By Erin Crandell
Playwright Sarah Ruhl has done an absolutely remarkable thing with Passion Play (currently running at Forum Theatre in Silver Spring). It’s not easy to write a play where three of the characters are Elizabeth I, Hitler, and Ronald Reagan, and make any kind of sense, let alone create a piece of art that makes you question the intersection between faith, love, and what human beings will do to reconcile the two.
The play, set in a small town, follows a group of villagers who put on an annual production of the Passion of the Christ. Each act shifts dramatically in time period and political context, forcing the characters and the play to adapt with it. The first act is located in Elizabethan England, where the Church of England is persecuting Catholics. The townspeople put on the show as a way to rebel against the state, and as the rehearsal process progresses, life begins to imitate art. The play becomes darker in the second act, as we watch the townspeople embrace the Nazi government’s promise of a united Germany in 1934. The show ends in post-Vietnam America, where the townspeople have lost their faith in religion and government, leading to the collapse of the small town’s theatrical world. Ruhl, director Michael Dove, and the actors take what could be a confusing script, and keep it manageable for the audience.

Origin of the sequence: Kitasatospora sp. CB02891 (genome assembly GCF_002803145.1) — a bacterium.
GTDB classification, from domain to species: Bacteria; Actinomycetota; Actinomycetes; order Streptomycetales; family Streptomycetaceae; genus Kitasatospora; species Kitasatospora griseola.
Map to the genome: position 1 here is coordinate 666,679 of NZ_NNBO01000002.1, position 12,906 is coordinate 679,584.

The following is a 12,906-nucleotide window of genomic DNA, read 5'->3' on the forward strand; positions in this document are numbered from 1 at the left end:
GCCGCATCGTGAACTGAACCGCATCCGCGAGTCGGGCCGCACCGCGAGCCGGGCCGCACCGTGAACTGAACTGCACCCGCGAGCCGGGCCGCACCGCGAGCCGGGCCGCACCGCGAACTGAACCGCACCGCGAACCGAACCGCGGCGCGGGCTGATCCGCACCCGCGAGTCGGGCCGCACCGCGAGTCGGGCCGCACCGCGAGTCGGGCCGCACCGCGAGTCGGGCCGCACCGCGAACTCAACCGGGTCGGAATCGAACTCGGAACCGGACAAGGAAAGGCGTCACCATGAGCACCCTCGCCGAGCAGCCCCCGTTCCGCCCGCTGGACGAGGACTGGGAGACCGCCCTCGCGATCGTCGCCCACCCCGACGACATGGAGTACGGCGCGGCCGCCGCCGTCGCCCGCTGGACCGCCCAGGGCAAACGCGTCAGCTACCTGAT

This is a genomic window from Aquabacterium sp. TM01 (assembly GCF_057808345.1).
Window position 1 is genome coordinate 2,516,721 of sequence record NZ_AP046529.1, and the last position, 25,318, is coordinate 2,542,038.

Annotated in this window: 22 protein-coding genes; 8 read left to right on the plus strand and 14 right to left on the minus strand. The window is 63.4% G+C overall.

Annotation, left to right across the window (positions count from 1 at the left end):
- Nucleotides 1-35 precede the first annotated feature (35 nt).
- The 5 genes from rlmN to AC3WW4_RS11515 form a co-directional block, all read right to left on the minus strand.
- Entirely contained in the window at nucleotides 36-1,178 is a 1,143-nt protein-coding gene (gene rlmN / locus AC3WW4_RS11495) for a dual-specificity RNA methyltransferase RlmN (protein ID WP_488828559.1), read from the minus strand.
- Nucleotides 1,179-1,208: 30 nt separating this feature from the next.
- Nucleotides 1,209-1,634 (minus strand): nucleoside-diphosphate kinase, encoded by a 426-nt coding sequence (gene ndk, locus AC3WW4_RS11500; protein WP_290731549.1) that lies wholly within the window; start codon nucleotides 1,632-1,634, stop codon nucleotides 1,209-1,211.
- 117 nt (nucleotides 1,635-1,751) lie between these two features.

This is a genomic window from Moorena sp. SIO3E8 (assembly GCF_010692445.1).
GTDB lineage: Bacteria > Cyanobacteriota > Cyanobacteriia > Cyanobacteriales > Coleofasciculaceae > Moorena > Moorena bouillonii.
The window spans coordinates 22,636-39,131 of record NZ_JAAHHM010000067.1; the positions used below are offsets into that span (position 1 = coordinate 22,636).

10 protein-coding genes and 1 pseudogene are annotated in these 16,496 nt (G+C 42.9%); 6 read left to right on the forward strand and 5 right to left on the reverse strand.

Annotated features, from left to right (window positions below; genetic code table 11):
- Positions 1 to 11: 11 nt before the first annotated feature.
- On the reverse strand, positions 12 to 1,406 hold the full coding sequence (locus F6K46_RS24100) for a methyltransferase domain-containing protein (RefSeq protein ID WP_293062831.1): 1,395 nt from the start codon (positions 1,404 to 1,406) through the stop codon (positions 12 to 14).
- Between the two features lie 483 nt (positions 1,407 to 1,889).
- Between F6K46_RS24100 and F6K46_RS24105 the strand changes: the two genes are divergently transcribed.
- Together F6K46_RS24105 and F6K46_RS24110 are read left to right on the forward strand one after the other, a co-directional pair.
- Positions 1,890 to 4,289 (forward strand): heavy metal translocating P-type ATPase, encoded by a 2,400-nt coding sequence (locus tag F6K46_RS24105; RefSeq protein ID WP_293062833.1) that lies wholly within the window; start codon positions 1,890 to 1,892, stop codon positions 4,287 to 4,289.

The play within a play format leaves most of the heavy lifting to the actors. Each actor embodies at least three characters that are completely different, and yet their performances are essential in illuminating the parallels and contradictions between life and art. There is a Virgin Mary who is not so virginal, a Christ who does not always conform to Christianity, and a Pontius Pilot who just wants to be loved. Jon Hudson Odom delivers a riveting performance as the aforementioned Pontius Pilate. His emotion and physicality anchor all three acts, and make Pontius Pilate into a character that is pitied, feared, and loved. Tonya Beckman also does a commendable job portraying Elizabeth II, Hitler, and Reagan. It’s not easy for one person to portray three famous figures of different genders, sometimes all in the same act. Her Elizabeth I was vain, her Hitler playfully flamboyant, and her Reagan sadly nostalgic; preferring to recount baseball plays than face the realities of war.
The actors are having a great time, and they want you to have a great time too. There are short bursts of boisterous audience participation that keeps you (and probably the actors) energized, and as a result the audience becomes part of the town. We see the actors as the townspeople, the townspeople becoming their characters in the Passion, and we feel a connection to them that breaks the boundaries of traditional theater. Prepare to leave with your heart broken and with your mind racing along that line between humanity and G-O-D.
Be warned, the show clocks out at almost four hours, but it does include two very helpful intermissions where you can caffeinate yourself, or get a glass of wine (depending on how you like to discuss religion and morality).